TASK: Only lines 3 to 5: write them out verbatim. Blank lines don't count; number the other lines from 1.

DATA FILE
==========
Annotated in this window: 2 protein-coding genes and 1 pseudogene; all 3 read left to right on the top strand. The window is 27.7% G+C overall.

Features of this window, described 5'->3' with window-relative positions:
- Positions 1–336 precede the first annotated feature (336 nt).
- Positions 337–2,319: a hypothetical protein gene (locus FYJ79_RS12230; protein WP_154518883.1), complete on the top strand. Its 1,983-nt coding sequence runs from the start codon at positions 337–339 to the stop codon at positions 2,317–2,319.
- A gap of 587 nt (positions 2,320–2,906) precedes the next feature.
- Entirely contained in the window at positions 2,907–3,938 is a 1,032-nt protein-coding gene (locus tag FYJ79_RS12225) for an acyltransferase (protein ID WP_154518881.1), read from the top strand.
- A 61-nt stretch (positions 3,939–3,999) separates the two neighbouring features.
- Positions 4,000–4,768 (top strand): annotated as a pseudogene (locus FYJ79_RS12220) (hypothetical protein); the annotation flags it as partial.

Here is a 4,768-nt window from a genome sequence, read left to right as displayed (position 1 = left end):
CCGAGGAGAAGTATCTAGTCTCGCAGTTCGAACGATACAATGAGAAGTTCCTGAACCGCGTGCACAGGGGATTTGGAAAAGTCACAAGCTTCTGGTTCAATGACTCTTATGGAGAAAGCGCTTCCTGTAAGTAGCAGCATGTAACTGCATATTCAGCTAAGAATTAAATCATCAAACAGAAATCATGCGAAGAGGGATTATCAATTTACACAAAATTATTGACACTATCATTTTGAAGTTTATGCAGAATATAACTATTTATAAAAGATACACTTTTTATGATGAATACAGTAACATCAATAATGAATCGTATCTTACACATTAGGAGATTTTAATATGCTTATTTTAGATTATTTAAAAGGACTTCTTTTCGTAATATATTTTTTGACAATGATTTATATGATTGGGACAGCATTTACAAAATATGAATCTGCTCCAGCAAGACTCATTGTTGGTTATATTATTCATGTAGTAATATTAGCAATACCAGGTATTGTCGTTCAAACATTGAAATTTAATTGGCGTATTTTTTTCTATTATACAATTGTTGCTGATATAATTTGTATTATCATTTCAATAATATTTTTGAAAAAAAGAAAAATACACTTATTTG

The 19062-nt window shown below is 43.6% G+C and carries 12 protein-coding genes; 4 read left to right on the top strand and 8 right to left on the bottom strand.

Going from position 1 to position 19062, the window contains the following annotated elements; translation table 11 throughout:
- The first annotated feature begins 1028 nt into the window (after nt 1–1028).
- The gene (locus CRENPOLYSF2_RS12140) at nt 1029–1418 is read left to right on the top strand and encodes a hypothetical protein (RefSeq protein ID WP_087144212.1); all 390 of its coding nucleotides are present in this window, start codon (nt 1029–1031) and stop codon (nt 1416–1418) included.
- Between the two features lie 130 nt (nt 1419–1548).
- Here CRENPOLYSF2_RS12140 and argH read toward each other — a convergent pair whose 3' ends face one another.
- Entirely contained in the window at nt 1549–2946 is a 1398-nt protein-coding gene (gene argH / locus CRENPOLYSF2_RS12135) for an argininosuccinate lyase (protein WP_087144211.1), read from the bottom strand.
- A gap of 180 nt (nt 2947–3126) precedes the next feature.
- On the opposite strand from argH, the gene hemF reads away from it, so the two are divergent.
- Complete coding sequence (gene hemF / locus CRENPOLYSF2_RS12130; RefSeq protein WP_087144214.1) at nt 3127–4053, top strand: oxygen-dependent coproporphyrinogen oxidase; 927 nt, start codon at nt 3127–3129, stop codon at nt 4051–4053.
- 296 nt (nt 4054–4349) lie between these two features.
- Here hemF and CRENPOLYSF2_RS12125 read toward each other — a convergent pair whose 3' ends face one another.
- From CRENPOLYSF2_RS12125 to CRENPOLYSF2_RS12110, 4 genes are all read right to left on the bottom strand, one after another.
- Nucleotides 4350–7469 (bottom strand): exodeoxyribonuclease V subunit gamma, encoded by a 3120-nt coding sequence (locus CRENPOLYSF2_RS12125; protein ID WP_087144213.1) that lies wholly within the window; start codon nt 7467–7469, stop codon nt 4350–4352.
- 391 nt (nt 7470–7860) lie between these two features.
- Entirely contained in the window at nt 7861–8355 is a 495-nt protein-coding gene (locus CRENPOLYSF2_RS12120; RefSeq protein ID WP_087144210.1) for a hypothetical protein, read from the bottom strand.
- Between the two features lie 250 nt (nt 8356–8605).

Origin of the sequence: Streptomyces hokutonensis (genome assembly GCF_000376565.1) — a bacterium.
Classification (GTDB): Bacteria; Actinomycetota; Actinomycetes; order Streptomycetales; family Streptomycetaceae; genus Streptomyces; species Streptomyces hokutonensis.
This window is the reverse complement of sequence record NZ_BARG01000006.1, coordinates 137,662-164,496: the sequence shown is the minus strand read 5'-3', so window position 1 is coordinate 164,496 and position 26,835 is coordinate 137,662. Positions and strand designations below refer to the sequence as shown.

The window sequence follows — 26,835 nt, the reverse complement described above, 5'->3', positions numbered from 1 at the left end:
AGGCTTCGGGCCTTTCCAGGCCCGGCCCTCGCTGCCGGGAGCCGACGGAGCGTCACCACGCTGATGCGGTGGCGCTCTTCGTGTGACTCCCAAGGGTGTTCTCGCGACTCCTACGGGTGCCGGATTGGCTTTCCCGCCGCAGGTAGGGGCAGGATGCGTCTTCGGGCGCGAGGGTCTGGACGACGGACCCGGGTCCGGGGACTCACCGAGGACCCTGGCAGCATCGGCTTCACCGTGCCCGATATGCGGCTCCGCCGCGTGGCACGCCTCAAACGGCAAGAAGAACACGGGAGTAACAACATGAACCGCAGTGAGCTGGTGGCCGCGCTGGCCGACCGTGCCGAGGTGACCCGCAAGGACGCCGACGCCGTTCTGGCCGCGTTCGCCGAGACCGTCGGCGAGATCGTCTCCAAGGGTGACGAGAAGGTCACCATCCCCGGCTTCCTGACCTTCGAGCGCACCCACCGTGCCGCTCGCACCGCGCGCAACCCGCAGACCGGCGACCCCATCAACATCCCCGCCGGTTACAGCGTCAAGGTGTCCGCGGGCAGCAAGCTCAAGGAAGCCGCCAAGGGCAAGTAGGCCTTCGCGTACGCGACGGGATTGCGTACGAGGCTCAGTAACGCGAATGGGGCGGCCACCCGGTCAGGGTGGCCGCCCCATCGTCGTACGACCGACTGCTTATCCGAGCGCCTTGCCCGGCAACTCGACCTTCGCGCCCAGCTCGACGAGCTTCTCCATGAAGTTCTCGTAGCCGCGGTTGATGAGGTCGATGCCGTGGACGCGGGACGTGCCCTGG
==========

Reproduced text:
- Positions 1–336 precede the first annotated feature (336 nt).
- Positions 337–2,319: a hypothetical protein gene (locus FYJ79_RS12230; protein WP_154518883.1), complete on the top strand. Its 1,983-nt coding sequence runs from the start codon at positions 337–339 to the stop codon at positions 2,317–2,319.
- A gap of 587 nt (positions 2,320–2,906) precedes the next feature.